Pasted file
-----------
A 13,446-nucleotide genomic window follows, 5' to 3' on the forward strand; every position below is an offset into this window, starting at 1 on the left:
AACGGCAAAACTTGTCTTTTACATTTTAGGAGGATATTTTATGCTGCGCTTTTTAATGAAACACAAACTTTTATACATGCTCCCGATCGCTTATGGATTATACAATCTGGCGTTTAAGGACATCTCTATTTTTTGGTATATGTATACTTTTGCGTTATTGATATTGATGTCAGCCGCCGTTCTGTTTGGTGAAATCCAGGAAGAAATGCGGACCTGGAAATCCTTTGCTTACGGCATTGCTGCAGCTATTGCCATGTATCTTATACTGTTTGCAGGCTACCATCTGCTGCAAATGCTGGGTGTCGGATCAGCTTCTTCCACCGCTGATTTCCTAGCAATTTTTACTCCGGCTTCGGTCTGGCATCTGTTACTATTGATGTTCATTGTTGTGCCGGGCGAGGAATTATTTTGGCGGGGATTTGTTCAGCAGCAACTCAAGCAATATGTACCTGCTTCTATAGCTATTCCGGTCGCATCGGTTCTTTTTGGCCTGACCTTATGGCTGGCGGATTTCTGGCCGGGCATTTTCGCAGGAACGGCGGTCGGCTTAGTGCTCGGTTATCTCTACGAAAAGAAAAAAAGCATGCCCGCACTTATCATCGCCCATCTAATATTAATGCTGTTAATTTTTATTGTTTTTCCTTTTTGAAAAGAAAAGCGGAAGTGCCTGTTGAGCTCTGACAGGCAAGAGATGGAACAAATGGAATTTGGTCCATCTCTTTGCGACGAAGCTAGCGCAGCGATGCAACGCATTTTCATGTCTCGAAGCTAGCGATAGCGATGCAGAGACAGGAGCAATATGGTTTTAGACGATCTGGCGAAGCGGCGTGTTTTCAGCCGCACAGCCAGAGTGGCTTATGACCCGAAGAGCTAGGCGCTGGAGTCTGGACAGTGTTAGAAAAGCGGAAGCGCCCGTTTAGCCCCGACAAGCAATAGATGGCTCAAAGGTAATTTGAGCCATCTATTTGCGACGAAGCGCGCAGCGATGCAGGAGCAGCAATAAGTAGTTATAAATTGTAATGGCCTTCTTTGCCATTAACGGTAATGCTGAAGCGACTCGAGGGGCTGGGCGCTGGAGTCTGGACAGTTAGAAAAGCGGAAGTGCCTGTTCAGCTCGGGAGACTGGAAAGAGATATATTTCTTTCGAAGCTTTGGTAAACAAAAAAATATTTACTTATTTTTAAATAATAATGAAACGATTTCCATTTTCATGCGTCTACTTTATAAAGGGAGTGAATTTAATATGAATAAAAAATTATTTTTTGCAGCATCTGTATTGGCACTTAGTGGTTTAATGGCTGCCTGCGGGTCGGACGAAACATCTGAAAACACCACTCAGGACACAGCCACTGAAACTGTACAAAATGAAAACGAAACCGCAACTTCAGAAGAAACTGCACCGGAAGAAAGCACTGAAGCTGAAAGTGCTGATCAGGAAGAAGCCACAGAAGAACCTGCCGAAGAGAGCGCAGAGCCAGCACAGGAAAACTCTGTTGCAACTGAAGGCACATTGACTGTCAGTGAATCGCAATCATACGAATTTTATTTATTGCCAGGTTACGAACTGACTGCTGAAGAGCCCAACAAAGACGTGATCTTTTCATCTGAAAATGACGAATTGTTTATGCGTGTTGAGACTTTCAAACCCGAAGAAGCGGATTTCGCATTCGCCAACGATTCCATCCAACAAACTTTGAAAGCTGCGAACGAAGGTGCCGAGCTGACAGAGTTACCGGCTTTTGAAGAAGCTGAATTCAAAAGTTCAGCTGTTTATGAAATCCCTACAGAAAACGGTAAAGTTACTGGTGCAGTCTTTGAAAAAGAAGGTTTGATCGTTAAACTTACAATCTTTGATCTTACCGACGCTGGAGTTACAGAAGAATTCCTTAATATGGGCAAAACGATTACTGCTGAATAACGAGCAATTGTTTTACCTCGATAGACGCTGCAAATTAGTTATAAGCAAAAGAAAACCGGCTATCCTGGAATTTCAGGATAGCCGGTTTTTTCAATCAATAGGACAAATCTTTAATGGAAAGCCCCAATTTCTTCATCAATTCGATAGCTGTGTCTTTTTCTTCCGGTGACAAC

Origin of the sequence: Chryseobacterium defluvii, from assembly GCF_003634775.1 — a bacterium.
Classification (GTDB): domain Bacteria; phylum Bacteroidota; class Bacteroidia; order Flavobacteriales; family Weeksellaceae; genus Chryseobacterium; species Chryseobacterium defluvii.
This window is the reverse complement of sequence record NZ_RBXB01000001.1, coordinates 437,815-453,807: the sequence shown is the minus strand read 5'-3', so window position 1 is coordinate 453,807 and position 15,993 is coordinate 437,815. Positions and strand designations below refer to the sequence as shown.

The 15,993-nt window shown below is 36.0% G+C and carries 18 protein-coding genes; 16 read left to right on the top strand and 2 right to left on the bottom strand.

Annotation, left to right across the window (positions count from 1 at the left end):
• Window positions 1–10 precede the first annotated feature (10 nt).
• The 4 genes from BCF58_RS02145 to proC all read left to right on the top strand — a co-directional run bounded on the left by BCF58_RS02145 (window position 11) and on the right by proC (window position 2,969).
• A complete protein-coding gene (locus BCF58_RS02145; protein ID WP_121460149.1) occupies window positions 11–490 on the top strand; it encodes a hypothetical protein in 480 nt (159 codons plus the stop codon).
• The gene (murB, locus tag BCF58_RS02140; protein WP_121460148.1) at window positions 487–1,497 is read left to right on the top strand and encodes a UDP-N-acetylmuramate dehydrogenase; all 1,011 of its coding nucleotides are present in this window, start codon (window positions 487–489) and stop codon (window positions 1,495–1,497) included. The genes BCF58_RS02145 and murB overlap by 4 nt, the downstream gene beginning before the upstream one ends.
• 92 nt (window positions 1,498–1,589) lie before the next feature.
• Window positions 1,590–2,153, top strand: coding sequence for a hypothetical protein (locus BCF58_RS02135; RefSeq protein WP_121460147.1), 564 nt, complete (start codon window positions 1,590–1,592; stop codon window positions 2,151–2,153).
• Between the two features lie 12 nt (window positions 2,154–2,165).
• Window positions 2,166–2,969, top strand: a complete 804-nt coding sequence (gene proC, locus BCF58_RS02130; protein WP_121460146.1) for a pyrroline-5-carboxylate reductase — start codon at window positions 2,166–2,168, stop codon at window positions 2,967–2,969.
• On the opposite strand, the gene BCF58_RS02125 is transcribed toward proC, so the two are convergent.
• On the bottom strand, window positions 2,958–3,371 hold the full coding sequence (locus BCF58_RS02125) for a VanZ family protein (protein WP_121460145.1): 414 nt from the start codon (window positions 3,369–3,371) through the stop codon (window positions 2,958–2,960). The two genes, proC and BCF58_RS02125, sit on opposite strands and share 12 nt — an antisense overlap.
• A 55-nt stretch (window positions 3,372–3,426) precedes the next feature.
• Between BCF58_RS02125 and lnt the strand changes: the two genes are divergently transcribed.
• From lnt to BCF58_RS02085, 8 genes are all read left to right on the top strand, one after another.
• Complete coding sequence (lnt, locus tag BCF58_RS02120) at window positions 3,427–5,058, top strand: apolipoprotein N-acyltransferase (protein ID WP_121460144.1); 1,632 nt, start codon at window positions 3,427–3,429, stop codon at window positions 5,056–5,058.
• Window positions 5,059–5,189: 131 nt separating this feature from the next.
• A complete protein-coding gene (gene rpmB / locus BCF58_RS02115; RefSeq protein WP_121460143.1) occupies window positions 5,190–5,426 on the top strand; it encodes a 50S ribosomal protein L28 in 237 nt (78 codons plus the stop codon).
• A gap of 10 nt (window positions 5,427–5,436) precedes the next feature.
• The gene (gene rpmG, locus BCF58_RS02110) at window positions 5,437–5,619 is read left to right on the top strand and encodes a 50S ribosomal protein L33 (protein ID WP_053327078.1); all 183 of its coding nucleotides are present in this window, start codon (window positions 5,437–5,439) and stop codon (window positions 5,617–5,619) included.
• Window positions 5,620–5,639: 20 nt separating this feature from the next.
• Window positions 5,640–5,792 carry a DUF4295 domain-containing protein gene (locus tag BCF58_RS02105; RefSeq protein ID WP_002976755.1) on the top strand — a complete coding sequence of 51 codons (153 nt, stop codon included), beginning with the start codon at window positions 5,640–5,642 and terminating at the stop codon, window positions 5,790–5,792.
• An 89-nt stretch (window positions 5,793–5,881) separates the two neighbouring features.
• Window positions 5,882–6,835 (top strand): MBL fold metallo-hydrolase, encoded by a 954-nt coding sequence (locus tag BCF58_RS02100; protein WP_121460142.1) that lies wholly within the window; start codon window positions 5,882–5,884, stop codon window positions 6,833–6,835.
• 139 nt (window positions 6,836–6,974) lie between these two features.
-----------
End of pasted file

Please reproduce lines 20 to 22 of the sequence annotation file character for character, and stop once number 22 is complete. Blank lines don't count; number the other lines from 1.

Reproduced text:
• From lnt to BCF58_RS02085, 8 genes are all read left to right on the top strand, one after another.
• Complete coding sequence (lnt, locus tag BCF58_RS02120) at window positions 3,427–5,058, top strand: apolipoprotein N-acyltransferase (protein ID WP_121460144.1); 1,632 nt, start codon at window positions 3,427–3,429, stop codon at window positions 5,056–5,058.
• Window positions 5,059–5,189: 131 nt separating this feature from the next.